Associate Professor John Tibby
|Org Unit||Geography, Environment and Population|
|Telephone||+61 8 8313 5146|
John Tibby' s current research focuses on the climate and environmental history of south-east Queensland through study wetlands on North Stradbroke Island (NSI) and to a lesser extent Fraser Island and the history of the Lower Murray River lakes, South Australia. Additionally his work focusses on the relationship between diatoms and water quality in modern streams.
The North Stradbroke Island project was supported by an ARC Discovery Project (DP150103875) and an ARC Linkage grant (LP0990124) with the Queensland Department of Science, Information Technology, Innovation and the Arts and Sibelco as partners. Drs Jon Marshall and Glenn McGregor are the DSITIA partner investigators. Dr Patrick Moss (University of Queensland), Dr Galen Halverson (McGill University) and Dr Jennie Fluin (Geology and Geophysics, Adelaide) are the other university investigators. Dr Cameron Barr is the postdoctoral fellow on the project. Other collaborators include Dr Andrew Henderson (University of Newcastle, UK) and Professor Melanie Leng (Chair of Isotope Geosciences, School of Geography, University of Nottingham).
Key published findings:
Blue Lake, an 11 m deep clear water low nutrient status lake on North Stradbroke Island, has been highly stable (both water level and water quality) for the last 7,500 years. See Barr et al. (2013) listed below for more details.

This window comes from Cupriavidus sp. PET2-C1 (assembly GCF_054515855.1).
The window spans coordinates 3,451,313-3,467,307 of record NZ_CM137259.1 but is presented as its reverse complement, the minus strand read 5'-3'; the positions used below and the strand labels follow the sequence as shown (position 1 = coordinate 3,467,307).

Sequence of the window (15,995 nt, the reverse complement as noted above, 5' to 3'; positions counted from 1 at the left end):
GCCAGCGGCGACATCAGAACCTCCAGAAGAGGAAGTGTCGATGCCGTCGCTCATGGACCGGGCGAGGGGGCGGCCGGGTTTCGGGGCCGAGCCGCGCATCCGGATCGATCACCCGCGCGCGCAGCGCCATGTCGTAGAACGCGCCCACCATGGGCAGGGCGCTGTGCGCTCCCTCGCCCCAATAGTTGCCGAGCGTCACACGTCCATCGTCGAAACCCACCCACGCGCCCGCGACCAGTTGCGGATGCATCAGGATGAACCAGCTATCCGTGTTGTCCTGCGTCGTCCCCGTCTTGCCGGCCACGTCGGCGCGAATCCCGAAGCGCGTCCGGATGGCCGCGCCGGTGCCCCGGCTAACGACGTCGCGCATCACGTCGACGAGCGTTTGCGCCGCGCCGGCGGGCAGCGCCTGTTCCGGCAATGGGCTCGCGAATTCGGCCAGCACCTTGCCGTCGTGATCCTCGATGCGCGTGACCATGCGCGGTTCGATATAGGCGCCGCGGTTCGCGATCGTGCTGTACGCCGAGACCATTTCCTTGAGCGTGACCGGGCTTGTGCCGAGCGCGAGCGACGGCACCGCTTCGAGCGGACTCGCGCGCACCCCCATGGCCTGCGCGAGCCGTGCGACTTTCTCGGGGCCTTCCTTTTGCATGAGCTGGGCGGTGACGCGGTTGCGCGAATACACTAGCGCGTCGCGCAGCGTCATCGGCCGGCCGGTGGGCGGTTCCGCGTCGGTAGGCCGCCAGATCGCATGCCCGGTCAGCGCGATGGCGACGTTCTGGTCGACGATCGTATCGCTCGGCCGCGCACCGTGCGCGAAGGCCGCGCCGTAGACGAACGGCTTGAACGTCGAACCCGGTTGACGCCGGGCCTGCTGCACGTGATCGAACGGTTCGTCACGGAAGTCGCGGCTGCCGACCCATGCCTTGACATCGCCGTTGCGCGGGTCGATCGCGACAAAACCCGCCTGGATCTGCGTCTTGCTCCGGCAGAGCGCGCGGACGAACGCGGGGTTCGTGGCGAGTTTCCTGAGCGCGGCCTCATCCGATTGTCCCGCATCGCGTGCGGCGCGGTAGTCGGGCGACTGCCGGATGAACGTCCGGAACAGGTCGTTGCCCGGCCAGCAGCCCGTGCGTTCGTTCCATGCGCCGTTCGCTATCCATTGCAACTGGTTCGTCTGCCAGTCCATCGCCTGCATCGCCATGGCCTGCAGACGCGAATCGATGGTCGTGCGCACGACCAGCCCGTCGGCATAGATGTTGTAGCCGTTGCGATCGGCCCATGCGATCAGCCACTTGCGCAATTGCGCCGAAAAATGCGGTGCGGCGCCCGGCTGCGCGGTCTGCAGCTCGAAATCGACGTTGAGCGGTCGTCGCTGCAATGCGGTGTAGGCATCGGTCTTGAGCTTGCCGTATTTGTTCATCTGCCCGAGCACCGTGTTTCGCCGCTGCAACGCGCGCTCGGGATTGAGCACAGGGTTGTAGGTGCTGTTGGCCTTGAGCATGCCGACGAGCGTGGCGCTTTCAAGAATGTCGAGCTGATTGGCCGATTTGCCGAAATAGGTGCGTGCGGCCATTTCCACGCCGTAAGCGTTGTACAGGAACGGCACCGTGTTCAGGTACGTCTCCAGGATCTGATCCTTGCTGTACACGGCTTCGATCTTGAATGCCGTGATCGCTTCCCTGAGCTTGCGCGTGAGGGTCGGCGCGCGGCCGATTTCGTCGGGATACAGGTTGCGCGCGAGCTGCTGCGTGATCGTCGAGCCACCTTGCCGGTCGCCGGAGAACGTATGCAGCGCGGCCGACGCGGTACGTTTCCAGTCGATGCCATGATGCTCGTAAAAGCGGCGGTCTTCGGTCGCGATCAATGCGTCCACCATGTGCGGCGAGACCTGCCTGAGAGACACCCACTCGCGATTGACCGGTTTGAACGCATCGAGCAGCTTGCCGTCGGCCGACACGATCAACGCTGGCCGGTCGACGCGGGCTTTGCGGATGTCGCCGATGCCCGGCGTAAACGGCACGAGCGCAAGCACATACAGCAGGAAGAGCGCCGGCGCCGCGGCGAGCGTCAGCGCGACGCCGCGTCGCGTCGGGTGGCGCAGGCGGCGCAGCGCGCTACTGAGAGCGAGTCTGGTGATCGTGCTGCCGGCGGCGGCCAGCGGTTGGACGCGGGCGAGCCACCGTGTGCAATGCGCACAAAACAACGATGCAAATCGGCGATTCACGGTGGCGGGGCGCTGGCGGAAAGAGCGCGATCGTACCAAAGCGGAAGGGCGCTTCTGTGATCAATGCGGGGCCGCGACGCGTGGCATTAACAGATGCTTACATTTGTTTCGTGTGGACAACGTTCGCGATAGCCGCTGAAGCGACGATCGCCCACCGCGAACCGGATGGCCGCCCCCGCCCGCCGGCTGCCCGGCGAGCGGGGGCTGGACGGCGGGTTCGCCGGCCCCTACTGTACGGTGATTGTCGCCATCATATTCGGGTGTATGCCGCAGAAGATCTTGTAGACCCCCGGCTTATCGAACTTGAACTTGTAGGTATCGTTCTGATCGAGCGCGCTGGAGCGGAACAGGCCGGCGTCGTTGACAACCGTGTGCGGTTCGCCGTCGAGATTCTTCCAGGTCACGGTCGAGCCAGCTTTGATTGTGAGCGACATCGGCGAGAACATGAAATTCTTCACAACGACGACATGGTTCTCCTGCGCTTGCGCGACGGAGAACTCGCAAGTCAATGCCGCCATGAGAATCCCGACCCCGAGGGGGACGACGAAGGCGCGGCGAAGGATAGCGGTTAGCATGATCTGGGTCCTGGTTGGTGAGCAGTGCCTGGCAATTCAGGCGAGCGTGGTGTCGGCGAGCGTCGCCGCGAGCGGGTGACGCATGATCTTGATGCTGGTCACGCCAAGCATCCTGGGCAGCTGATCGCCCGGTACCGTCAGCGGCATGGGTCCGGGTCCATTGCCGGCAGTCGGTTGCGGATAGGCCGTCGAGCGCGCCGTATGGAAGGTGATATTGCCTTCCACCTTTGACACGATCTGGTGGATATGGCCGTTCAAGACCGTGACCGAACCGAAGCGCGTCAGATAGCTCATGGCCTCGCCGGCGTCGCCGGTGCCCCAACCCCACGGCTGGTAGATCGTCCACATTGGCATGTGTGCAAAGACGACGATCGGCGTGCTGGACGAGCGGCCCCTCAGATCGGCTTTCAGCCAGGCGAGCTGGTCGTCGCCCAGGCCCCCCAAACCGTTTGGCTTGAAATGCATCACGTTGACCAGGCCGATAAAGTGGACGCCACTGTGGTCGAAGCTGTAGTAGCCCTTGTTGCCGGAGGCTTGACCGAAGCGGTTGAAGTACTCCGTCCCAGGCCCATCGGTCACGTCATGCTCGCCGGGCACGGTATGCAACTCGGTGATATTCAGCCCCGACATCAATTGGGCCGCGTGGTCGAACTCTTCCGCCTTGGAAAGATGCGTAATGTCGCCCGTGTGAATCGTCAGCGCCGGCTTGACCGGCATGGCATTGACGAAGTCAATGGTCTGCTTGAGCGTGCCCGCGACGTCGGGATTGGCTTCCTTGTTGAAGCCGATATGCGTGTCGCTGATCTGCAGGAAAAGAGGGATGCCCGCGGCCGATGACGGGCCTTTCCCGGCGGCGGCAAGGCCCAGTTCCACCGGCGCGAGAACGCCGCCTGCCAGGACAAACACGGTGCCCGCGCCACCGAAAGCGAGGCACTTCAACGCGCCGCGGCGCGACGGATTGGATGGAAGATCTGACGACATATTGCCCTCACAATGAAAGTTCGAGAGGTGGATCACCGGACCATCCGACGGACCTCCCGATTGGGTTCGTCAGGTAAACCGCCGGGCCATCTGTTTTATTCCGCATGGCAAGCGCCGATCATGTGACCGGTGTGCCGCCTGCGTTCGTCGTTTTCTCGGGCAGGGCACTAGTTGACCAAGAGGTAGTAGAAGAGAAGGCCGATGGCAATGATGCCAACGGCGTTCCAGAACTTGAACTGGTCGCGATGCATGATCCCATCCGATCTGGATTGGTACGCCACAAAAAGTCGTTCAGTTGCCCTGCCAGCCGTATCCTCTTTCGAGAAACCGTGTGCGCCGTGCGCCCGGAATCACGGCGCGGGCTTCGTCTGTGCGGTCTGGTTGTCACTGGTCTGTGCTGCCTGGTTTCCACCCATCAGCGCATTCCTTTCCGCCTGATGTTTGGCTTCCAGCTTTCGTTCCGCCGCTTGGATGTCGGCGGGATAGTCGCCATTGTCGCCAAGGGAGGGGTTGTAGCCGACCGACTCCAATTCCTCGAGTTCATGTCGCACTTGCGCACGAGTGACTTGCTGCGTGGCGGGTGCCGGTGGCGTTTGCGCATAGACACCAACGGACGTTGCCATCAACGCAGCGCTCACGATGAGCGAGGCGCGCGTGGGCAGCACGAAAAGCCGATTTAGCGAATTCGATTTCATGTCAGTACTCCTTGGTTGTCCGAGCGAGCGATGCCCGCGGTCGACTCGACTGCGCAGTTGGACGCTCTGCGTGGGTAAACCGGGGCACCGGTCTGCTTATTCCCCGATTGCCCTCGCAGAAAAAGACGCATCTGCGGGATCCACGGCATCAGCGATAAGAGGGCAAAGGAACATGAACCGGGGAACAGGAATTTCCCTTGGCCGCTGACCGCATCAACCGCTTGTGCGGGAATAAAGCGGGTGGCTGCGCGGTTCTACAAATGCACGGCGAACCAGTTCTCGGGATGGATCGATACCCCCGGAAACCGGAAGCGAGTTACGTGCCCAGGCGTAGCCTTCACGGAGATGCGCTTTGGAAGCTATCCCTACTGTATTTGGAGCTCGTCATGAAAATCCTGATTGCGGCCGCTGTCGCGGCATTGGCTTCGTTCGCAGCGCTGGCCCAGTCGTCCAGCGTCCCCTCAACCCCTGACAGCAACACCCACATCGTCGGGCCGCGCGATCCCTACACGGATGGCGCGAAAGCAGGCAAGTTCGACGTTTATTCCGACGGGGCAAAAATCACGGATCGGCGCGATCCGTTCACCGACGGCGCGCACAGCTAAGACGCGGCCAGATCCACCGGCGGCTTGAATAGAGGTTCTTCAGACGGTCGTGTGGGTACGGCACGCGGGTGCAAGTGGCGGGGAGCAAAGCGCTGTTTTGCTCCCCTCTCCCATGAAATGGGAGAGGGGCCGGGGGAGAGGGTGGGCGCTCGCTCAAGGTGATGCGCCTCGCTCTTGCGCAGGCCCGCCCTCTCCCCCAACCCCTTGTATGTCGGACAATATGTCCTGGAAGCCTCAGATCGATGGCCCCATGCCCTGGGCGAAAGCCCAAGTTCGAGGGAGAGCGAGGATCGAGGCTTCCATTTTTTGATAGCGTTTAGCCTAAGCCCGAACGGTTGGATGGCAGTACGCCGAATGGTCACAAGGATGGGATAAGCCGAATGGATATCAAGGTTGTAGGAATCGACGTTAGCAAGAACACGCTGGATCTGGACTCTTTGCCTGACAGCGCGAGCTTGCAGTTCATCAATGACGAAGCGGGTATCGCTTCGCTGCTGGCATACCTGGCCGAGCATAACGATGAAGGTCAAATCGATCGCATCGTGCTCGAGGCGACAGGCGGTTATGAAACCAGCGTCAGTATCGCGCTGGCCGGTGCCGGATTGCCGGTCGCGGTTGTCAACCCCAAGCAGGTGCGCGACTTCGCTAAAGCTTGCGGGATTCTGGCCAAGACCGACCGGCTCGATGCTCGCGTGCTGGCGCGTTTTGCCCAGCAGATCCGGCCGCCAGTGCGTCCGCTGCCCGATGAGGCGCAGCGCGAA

There are a number of wetlands on North Stradbroke Island which persisted through the Last Glacial Maximum, a situation highly unusual in Australia (Tibby et al. 2017). Vegetation histories from three of these sites have been published (Moss et al. 2013) and indicate that woodland vegetation persisted on the island through the last 40,000 years.
18 Mile Swamp, a coastal wetland which lies behind the dunes on the eastern part of the island, is a relatively recent landscape feature. Our work (Mettam et al. 2012) has shown that most of the swamp is less than 1,000 years old.
In an unusual situation, leaves of Melaleuca quinquenervia are preserved in Holocene lake sediments of the perched lake, Swallow Lagoon. We are investigating the carbon isotope signature of these leaves and their potential to infer past rainfall variability. For details see Tibby et al. (2016) and my 2012 European Geophysical Union Abstract
The lower Murray project is supported by an ARC Linkage grant (LP100100215) awarded to Dr Jennie Fluin and John Tibby, with the Department of Environment and Heritage and The South Australian Murray Darling Basin Natural Resource Management Board as partners. Ms Deborah Haynes (Earth and Environmental Science) works on the project.
Modern diatom-environment relationships are being studied in two major projects, along with a number of consultancies. The first major project, supported by the Environment Protection Authority (SA), is analysis of diatoms growing on artificial substrates deployed in the streams of south-east South Australia, with the aim of improving water quality guidelines for South Australia (for more details see johntibby.wordpress.com). The second project is analysis of diatom-water quality relationships on Cape York Peninsula for the Department of Science, Information Technology, Innovation and the Arts (Qld). This project aims to better understand the influence of water quality on the biota in springs on Cape York. This will ultimately contribute to water resource planning on The Cape.